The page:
Dismissal for an irretrievable breakdown in trust and confidence causing the obstruction of carrying out business may be considered ‘some other substantial reason’ within the meaning of Section 98(1) of the Employment Act 1996. A tribunal would then consider if the dismissal was fair in all the circumstances in accordance with Section 98(4) of the Act. This would require a consideration of whether the employer’s reasons for dismissal fell within the band of reasonable responses; this would then be extended to look at the reasonableness of dismissing without following a procedure, based on the circumstances of the case.
An ET would most likely take a dim view of an employer dispensing with procedures as they provide a cornerstone of natural justice and fairness whilst affording a platform to make representations and appeal against a dismissal. However, it was stated in Polkey v Dayton that in the exceptional circumstances of a particular case, procedures may be dispensed with, if they were deemed to be futile and could not alter the decision to dismiss. This is a small and rare window to explore (based on the unique facts of the case), yet the ET and EAT in Gallagher v Abellio Scotrail Ltd chose to support this view.
The claimant was a senior manager whom, over a period of time, on numerous occasions, clashed with her consequent line manager, Ms Taggart. Ms Gallagher had requested a salary increase and challenged a business culture change, including objecting to being placed on-call. She was vocal in her issues with others, openly wanted out and there were periods of sickness and absence. The respondent was under significant pressure as a loss-making business and Ms Taggart’s directorate was a critical component in moving the customer experience deliverables forward. It was clear from the evidence that Ms Taggart was unable to rely on Ms Gallagher to perform her role within the team and that she could not be trusted. The claimant was called to an appraisal meeting and was subsequently dismissed from her role without procedure and without offer of appeal.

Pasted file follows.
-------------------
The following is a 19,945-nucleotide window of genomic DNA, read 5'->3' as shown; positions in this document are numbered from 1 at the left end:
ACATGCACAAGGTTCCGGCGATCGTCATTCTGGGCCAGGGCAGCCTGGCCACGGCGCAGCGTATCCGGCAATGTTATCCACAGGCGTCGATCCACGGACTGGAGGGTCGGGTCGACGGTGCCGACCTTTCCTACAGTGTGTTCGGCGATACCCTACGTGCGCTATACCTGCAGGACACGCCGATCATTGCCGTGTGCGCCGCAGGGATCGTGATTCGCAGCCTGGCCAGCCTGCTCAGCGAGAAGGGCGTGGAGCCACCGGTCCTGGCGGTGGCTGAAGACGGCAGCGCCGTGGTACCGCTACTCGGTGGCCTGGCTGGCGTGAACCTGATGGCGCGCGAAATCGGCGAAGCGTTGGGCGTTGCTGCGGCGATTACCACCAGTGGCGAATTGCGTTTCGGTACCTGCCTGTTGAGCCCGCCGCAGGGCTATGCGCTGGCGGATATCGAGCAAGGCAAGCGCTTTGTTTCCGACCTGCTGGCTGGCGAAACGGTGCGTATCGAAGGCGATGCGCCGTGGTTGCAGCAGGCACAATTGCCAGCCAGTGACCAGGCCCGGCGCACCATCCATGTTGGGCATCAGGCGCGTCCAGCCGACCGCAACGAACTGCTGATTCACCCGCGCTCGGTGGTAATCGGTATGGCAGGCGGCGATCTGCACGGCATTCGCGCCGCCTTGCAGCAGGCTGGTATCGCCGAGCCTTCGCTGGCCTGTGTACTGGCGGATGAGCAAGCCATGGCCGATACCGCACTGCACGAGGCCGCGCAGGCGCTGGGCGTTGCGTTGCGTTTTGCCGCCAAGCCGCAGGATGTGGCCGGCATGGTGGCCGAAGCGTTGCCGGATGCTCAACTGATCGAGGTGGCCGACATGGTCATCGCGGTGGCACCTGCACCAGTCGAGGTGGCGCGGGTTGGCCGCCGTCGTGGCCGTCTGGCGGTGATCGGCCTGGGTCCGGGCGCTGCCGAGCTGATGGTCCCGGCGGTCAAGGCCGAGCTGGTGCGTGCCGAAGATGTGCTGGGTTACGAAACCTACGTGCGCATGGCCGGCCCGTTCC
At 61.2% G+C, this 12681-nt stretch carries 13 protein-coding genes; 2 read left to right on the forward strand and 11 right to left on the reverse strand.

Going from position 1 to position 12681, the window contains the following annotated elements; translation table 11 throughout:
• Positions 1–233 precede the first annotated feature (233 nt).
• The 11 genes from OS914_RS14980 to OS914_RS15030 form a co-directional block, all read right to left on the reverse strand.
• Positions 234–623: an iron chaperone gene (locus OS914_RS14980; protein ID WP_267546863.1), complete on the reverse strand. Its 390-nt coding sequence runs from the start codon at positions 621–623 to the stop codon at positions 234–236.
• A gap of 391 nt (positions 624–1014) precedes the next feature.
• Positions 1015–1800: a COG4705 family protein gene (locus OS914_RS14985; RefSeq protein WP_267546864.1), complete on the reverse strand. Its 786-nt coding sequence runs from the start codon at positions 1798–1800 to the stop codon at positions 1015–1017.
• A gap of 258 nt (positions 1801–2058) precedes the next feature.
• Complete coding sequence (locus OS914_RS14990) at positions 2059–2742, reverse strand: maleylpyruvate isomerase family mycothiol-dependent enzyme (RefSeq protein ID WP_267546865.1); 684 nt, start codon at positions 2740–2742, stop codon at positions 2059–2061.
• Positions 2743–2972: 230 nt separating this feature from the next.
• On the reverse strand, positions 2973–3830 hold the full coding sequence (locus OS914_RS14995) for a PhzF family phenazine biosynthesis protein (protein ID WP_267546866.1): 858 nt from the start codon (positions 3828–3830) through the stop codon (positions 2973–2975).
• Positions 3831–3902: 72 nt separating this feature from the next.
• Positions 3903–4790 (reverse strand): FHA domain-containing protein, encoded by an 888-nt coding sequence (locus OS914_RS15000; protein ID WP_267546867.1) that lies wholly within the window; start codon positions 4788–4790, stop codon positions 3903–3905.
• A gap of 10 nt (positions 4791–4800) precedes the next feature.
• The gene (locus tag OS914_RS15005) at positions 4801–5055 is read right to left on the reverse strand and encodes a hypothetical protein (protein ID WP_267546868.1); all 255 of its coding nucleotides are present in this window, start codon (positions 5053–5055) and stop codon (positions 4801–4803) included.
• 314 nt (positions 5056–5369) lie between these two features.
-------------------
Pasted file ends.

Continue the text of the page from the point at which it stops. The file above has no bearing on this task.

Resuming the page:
A tribunal and EAT dismissed the unfair dismissal claim and also a disability discrimination claim made on the basis that Ms Gallagher was menopausal and suffering from depression. The case notes set out evidence of meetings where Ms Taggart was sympathetic to the claimant’s fitness to work, warns of the challenges faced and offers an OH referral to Ms Gallagher as part of a phased return to work. The claimant was inclined to refuse medical treatment and she insisted that she was fit to work and didn’t raise any requests for reasonable adjustments.
The tribunal considered the relationship broken, taking the view that any attempts to conduct disciplinary procedures would actually have made the situation worse. This could be considered a compassionate stance, that formal proceedings would have further impacted Ms Gallagher’s mental health and led to further absence; although she surely won’t see it that way.
This fascinating case demonstrates the employer/employee “Mexican Stand Off.” There was no real strategy to progress the situation on either side using procedures available; yet any attempts made were likely to incur a detriment to one or more of the parties. It seemed inevitable that the case would end up before an Employment Tribunal, regardless of the actions of those involved.
Excellent policies and procedures are likely to protect an employer from unfair dismissal claims. All situations are different on the facts, so please call 0161 527 0001 in the first instance to discuss.